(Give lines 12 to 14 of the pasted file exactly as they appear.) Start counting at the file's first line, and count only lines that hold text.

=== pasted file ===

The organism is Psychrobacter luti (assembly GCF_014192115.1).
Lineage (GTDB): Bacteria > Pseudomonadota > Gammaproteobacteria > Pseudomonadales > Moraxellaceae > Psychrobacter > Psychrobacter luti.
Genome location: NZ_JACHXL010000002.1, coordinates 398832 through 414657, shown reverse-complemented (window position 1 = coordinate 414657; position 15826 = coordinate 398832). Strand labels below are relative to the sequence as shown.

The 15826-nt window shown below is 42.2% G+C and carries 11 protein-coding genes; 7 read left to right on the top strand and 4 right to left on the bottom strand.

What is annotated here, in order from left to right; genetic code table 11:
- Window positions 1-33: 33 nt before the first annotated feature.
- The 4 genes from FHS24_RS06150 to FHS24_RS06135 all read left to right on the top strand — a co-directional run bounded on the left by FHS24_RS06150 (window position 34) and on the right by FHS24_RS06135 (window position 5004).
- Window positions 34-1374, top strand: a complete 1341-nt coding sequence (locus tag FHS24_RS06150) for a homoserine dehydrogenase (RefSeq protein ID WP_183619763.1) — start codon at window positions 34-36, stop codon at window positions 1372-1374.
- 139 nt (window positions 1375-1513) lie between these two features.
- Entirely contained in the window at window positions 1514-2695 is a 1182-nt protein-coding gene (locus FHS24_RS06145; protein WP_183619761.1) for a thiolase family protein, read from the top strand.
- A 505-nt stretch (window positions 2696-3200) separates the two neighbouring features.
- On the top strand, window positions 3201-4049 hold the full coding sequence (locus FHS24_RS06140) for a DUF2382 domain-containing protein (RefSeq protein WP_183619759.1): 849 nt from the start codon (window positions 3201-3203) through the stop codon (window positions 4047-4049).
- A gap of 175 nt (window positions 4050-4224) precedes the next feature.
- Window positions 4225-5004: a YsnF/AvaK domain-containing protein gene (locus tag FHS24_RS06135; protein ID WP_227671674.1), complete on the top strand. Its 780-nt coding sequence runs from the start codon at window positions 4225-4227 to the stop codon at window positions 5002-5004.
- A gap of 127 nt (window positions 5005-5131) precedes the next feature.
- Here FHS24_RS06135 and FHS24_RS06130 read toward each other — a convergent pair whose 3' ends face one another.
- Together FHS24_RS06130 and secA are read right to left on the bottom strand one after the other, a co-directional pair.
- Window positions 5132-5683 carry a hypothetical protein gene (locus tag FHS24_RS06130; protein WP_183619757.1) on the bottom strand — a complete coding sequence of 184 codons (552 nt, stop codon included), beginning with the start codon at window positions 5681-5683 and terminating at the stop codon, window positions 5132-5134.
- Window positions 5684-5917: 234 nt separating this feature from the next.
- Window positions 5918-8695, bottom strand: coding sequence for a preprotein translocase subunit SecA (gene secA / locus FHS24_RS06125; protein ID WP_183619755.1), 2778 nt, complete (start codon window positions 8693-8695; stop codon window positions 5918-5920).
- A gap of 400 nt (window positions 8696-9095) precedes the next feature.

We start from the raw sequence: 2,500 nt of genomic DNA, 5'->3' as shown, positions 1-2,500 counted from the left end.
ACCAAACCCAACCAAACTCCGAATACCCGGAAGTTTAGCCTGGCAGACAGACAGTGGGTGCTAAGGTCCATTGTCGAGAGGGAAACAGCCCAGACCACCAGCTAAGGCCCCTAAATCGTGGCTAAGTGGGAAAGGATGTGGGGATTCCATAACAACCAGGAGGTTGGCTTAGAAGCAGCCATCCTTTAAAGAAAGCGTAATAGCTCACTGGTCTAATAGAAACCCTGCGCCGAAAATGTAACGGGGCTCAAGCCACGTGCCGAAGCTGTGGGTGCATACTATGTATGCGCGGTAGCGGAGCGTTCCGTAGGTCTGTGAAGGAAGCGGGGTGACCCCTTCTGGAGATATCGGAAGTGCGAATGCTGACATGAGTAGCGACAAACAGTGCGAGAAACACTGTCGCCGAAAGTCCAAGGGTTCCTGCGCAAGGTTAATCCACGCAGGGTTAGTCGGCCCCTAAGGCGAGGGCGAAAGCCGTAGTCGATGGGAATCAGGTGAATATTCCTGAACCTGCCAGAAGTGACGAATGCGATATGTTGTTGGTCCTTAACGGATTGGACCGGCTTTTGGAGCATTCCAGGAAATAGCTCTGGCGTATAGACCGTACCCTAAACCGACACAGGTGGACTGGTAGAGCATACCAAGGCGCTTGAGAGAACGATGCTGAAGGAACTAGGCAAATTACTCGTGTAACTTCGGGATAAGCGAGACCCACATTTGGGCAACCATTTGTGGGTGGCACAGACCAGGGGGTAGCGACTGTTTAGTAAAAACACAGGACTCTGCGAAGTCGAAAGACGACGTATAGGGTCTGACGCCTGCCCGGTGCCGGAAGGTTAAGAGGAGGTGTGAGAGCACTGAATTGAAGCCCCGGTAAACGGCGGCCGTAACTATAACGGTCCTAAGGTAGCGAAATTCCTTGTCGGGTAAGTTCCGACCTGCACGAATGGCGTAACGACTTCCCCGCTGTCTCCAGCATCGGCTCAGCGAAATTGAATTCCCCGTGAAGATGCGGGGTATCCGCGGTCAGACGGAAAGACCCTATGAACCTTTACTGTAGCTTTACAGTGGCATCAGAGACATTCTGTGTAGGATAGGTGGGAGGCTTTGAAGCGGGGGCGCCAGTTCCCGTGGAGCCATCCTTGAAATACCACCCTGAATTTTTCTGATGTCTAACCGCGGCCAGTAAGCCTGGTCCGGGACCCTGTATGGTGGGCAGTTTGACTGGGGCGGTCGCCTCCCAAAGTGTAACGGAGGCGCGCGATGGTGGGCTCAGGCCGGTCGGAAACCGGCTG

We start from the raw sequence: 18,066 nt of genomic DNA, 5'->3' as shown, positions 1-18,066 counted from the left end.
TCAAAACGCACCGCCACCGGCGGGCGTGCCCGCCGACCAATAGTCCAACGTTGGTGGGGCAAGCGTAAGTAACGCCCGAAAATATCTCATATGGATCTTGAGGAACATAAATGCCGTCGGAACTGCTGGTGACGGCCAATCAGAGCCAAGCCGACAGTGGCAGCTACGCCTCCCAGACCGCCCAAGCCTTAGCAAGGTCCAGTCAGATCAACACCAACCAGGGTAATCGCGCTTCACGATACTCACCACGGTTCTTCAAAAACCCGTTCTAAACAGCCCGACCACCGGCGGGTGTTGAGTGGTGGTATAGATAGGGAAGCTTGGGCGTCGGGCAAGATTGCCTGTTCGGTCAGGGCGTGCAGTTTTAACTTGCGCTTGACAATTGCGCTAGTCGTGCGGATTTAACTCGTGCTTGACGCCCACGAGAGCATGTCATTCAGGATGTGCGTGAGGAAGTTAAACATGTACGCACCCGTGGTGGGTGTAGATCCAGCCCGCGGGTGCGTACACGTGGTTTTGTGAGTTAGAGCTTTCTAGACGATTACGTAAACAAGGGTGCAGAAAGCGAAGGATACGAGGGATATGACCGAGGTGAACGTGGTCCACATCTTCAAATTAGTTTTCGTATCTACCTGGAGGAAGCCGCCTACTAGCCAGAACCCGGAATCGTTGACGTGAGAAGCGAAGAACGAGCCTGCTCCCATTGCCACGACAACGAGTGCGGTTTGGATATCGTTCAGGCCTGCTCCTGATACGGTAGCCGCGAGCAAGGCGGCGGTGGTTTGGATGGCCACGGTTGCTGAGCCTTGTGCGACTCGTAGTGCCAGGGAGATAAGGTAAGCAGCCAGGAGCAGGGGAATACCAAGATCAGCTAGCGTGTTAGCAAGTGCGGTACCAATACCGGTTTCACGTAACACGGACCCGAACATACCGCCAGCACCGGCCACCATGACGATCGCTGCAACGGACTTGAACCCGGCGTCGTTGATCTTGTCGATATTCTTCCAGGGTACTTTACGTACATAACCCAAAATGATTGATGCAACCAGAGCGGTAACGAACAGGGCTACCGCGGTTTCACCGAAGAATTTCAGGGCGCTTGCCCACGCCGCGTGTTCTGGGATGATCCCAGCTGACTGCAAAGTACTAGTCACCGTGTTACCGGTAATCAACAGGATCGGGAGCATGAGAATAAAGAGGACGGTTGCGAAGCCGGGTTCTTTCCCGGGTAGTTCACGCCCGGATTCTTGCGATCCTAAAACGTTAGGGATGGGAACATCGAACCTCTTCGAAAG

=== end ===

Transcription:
- On the top strand, window positions 3201-4049 hold the full coding sequence (locus FHS24_RS06140) for a DUF2382 domain-containing protein (RefSeq protein WP_183619759.1): 849 nt from the start codon (window positions 3201-3203) through the stop codon (window positions 4047-4049).
- A gap of 175 nt (window positions 4050-4224) precedes the next feature.
- Window positions 4225-5004: a YsnF/AvaK domain-containing protein gene (locus tag FHS24_RS06135; protein ID WP_227671674.1), complete on the top strand. Its 780-nt coding sequence runs from the start codon at window positions 4225-4227 to the stop codon at window positions 5002-5004.